5 Common Misconceptions About Data-Driven Marketing

10Apr

5 Common Misconceptions About Data-Driven Marketing

Data-driven marketing is relatively new; the tools to measure the effect of your marketing efforts haven’t been around that long. So, it’s only normal that there are a lot of questions about what is needed for a successful data-driven marketing approach. Here are the 5 misconceptions I come across most often in my practice.

1. “I need a lot of data before I can use data-driven marketing.”

Most companies don’t have a lot of data when they start with data-driven marketing, because this is their first marketing effort or they didn’t collect data until then. Luckily, you don’t need vast amounts of data to be able to get all the benefits of a data-driven approach.

The goal of data-driven marketing is first of all getting more customers, leads, sales and conversions. To that end, we deploy marketing campaigns, but unlike traditional marketing we also collect data to measure success or failure. This allows for a focus on what works and prevents spending a lot of money on ineffective strategies, maybe even without realizing it.

So, data-driven marketing consists of marketing and data analytics; not just data-analytics. The marketing part of data-driven marketing will create the data needed to guide further actions, so you don’t need data to start with.

2. “At least a few hundred customers have to buy my product before I can use data-driven marketing.”

Of course not! That would be a world gone mad. It is the task of data-driven marketing to get more customers, not the task of the number of customers to allow for data-driven marketing. Data-driven marketing simply turns on the light when you would otherwise be in the dark about the results of your marketing efforts.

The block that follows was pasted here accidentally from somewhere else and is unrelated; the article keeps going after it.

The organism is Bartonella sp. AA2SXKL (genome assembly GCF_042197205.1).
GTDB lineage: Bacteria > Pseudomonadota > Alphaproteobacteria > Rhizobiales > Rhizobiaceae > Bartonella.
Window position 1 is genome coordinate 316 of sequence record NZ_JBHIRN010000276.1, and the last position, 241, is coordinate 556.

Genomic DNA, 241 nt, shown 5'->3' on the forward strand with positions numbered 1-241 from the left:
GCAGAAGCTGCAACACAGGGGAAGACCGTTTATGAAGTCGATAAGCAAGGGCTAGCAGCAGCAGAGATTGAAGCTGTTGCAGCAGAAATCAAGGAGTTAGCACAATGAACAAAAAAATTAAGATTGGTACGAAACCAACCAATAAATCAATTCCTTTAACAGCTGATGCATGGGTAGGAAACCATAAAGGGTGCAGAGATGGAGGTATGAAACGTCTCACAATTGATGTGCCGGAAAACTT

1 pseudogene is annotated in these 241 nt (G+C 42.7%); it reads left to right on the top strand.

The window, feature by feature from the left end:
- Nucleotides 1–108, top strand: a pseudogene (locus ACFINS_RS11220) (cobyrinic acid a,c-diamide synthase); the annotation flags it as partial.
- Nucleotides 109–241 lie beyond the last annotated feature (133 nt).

3. “I can only use data-driven marketing after my product is launched.”

No; it is even better to start with marketing when the development of the first version of the product or MVP is still in progress. This allows you to use customer feedback while developing and launching a product that is more in line with demand. Of course, a product that fits demand better leads to more sales. Examples of data-driven marketing in the pre-sales phase are email subscriptions, community building and social media marketing. All of which also give you valuable customer feedback.

4. “Data-driven marketing is about creating insight, not results.”

Absolutely not! The primary goal of data-driven marketing is getting results by letting data guide the way to successful strategies, content and channels. Instead of using gut feeling and previous experiences to pick a marketing strategy, we use data to identify what works and what does not.

This also allows you to know for sure that you’re following the most successful strategy. If you don’t measure and compare results across channels, you’ll never know if another approach would have resulted in more sales for less cost.

5. “I need a lot of traffic to my website before I can deploy data-driven marketing.”

If you mainly sell products on your website, a goal of data-driven marketing is definitely increasing traffic to your website (and subsequently the number and amount of sales), but it is not a prerequisite to already have a lot of traffic beforehand. What is true for the number of customers, as we mentioned above, is also true for the website traffic; you don’t need large numbers to start with. The whole point of data-driven marketing is to drive business, while being smart about it, by measuring the impact of marketing efforts.

What additional concerns do you have about data-driven marketing? Let us know at info[at]theleanmarketingcollective[.]com or book a free consultation.

 

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